CREDIT [X]  [X]

Also if you’re with someone who is having a panic attack DO NOT touch them at all unless they expressly tell you that they want you to. When I have panic attacks all my senses become extremely overloaded and the slightest touch, sound, or even taste can send me completely over the edge. Sit with them, make them breathe, tell them stories to give them something else to think about, and remind them that it’s going to be okay and that you’re there for them no matter what. Panic attacks are the scariest things ever and I wouldn’t wish one on my worst enemy.

eighth-deadly-sin:

perspicious:

WHAT YOU SHOULD DO:
    
  1. Stay with us and keep calm.
    The last thing we need when we’re panicking, is to have someone else panicking with us.

  2. Offer medicine if we usually take it during an attack.
    You might have to ask whether or not we take medicine- heck, some might not; but please, ask. It really helps.

  3. Move us to a quiet place.
    We need time to think, to breathe. Being surrounded by people isn’t going to help.

  4. Don’t make assumptions about what we need. Ask.
    We’ll tell you what we need. Sometimes; you may have to ask- but never assume.

  5. Speak to us in short, simple sentences.

  6. Be predictable. Avoid surprises.

  7. Help slow our breathing by breathing us or by counting slowly to 10.
    As odd as it sounds, it works.
                                                                                                                 
WHAT YOU SHOULDN’T DO:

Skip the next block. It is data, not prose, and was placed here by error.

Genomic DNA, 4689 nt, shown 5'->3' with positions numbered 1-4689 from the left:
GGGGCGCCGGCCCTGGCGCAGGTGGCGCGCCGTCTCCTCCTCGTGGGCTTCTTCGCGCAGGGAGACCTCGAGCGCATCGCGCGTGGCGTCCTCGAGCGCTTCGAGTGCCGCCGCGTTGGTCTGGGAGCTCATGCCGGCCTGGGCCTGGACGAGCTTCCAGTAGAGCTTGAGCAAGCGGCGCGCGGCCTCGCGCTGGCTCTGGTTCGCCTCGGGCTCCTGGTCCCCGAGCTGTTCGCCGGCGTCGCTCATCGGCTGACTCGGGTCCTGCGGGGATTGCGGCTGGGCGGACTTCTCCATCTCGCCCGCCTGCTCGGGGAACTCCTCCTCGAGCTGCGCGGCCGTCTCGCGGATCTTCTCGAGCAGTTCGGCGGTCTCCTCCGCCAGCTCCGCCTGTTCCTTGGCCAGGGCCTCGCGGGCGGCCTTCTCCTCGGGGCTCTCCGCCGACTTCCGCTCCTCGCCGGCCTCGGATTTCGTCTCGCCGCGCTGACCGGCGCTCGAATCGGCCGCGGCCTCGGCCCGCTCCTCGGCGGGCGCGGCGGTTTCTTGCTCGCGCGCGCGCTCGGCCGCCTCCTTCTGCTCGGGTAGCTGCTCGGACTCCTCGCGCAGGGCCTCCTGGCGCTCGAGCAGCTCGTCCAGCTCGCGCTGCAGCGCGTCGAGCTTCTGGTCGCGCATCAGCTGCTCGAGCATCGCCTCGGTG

1. Say, “You have nothing to be panicked about.”
We know. We know. We know. And because we know we have nothing to be panicked about, we panic even more. When I realize that my anxiety is unfounded, I panic even more because then I feel like I’m not in touch with reality. It’s unsettling. Scary.

Most of the time, a panic attack is irrational. Sometimes they stem from circumstances — a certain couch triggers a bad memory or being on an airplane makes you claustrophobic or a break up causes you to flip your lid — but mostly, the reasons I’m panicking are complex, hard to articulate or simply, unknown. I could tell myself all day that I have no reason to be having a panic attack and I would still be panicking. Sometimes, because I’m a perfectionist, I become even more overwhelmed when I think my behaviour is “unacceptable” (as I often believe it is when I’m panicking). I know it’s all in my mind, but my mind can be a pretty dark and scary place when it gets going.

Alternate suggestion: Say, “I understand you’re upset. It is okay. You have a right to be upset and I am here to help.”


2. Say, “Calm down.”
This reminds me of a MadTV sketch where Bob Newhart plays a therapist who tells his patients to simply “Stop it!” whenever they express anxiety or fear. As a sketch, it’s funny. In real life, it’s one of the worst things you can do to someone having a panic attack. When someone tells me to “stop panicking” or to “calm down,” I just think, “Oh, okay. I haven’t tried that one. Hold on, let me get out a pen and paper and jot that down, you jerk.

Instead of taking action so that they do relax, simply telling a panicking person to “calm down” or “stop it” does nothing. No-thing.

Alternate suggestion: The best thing to do is to listen and support. In order to calm them down without the generalities, counting helps.


3. Say, “I’m just going to leave you alone for a minute.”
Being left alone while panicking makes my heart race even harder. The last thing I want is to be left by myself with my troubled brain. Many of my panic attacks spark from over-thinking and it’s helpful to have another person with me, not only for medical reasons (in case I pass out or need water) but also it’s helpful to have another person around to force me to think about something other than the noise in my head.

Alternate suggestion: It sometimes helps me if the person I’m with distracts me by telling me a story or sings to me. I need to get out of my own head and think about something other than my own panic.


4. Say, “You’re overreacting.”